HAY RIVER, Northwest Territories (September 13, 2022) The Northwest Territories Power Corporation (NTPC) is aware of great public interest in the power outages that occurred in Yellowknife, Dettah and Behchoko on Saturday, September 10 and Sunday, September 11, 2022. Based on the results of its internal investigation, NTPC can provide the following update.
Tree contact with a transmission line at Snare Hydro is believed to be responsible for the system-wide outage that occurred at approximately 5:31 p.m. on Saturday, September 10. High winds were reported in the area at the time. This outage lasted for one hour in Yellowknife and Dettah. Power restoration in Behchoko was delayed for an additional 22 minutes due to the failure of the diesel unit to start remotely as intended. An operator was sent to the community to manually start that unit.
The first outage on Sunday, September 11 began at 11:37 a.m. and lasted for approximately two hours. A tree was in full contact with the transmission line and was the initial cause of that outage. A line crew was dispatched to remove the tree as well as inspect other sections of the transmission line from Snare. High winds were again reported in the area. As part of NTPC’s vegetation management plan, danger tree removal on the Snare system is already scheduled for late September/early October. The tree that fell on the transmission line this weekend would likely have been removed during that process.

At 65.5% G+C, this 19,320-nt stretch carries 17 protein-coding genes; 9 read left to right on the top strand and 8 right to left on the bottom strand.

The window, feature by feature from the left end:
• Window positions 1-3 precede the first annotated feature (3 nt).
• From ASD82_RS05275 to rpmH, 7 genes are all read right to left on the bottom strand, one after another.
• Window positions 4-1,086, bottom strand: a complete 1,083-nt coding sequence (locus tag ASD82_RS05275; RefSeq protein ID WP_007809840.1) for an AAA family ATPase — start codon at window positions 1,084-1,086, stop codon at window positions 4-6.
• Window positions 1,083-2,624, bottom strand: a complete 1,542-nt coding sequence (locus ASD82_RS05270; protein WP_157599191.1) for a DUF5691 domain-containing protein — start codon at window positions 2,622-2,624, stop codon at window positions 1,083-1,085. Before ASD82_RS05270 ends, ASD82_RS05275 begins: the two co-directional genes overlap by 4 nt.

As operators began the process of restoring power to the system using diesel, they ran into problems maintaining electrical stability. This resulted in a series of temporary outages in the early afternoon. Power was eventually restored at approximately 1:30 p.m.
A second full system outage occurred at 4:28 p.m. Electrical stability issues again made it difficult to restore power using diesel. Workers identified that a transformer at the Jackfish Generating Station was responsible for the stability issues, and it was taken offline. There were no further stability issues once the transformer was removed. A system operator was able to bring the system back online with a combination of hydro from Bluefish and diesel units at Jackfish by 6:10 p.m. Full restoration with hydro was completed at 6:47 p.m.
NTPC is conducting an inspection of the transformer to determine why it was not functioning properly on September 11. NTPC will make necessary repairs to the transformer before it is returned to service.
NTPC is also looking into automation issues that prevented the remote startup of the diesel generator at Frank’s Channel.
NTPC is a wholly owned subsidiary of NT Hydro, which in turn is 100 percent owned by the Government of the Northwest Territories.
“NTPC is committed to providing reliable electricity service to its customers and other electricity consumers. We clearly did not meet our own expectations this weekend and understand the frustration that has been expressed about the extended outages. We must do better in the future.”
Cory Strang, President and CEO
Northwest Territories Power Corporation